Thursday, August 2, 2007

Minneapolis Bridges Still Standing

The historic Stone Arch Bridge, in the background of the first photo and shown again in the second, was built in 1883 and carried freight trains over the Mississippi in downtown Minneapolis for almost 100 years, until 1978. The late I-35W bridge that now litters the river was built just 40 years ago.

It seems to me that not only are the old-style bridges like these (Hennepin Ave., Central Ave. and Stone Arch) with their arches and/or suspension cables sturdier than the long slender unsupported span of the freeway bridge that was, but far more aesthetic as well. They just don't build bridges like they used to. Or maybe they just don't take care of them like they used to.

Many of us here in Minnesota are now in that angry after-event phase of looking around for someone to blame. It's tempting to point fingers at our no-new-taxes governor, Tim Pawlenty, for his stinginess when it comes to the state's infrastructure, as well as other things. But local blogger Rich Broderick makes a strong argument on the Twin Cities Daily Planet that the neglect of our infrastructure is a nationwide problem that goes back much further than that. Who wants to spend taxpayer money on boring things like taking care of bridges and highways when there are wars to be fought and tax cuts to dish out?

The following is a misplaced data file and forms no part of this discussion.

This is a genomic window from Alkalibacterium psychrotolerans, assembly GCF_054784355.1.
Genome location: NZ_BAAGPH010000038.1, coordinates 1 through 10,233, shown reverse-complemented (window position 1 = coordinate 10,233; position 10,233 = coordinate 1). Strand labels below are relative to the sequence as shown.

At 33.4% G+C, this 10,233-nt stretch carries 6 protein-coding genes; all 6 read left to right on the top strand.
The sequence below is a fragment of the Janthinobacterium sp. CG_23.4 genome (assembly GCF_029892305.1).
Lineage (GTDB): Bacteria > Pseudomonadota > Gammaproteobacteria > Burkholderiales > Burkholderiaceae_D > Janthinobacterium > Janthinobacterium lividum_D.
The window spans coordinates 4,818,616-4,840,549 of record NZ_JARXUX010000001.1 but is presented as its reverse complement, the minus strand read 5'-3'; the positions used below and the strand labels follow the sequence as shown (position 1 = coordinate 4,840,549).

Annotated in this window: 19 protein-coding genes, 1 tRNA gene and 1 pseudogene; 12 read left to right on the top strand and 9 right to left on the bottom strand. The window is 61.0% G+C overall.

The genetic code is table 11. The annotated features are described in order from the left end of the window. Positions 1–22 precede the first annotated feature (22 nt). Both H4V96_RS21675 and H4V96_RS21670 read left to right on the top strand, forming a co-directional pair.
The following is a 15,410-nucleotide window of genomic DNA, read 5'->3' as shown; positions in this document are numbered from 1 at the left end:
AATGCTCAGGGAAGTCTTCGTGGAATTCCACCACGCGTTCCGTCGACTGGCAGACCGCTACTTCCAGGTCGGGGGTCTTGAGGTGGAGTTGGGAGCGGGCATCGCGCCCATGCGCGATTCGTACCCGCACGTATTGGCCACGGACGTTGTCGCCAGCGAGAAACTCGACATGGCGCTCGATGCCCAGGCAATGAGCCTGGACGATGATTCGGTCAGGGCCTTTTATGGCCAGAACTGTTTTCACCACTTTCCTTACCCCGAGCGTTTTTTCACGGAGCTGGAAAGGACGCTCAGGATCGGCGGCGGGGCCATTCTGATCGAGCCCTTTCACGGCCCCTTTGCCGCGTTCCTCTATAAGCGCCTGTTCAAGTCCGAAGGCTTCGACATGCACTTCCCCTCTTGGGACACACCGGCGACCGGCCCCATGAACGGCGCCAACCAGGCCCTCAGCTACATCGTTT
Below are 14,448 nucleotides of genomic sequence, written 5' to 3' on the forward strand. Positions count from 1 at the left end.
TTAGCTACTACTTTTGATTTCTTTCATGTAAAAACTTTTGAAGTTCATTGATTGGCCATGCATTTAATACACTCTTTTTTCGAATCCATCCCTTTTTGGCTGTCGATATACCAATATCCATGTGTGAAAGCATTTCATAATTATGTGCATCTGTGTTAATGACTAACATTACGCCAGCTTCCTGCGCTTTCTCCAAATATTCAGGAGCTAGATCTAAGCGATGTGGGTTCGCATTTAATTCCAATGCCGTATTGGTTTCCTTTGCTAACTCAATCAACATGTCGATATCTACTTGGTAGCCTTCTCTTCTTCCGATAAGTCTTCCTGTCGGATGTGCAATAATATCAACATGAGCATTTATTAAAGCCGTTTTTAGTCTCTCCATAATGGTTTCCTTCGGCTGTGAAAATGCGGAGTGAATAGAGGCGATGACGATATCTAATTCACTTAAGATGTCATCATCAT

It reminds me of the time years ago when one of my girlfriends moved out to her own apartment for the first time and whined about having to spend her money on boring things like toothpaste. She, however, figured it out before she had to spend much more on even more boring things like dental work.

But the question remains, will American voters and the politicians who court us figure it out before another tragedy strikes?

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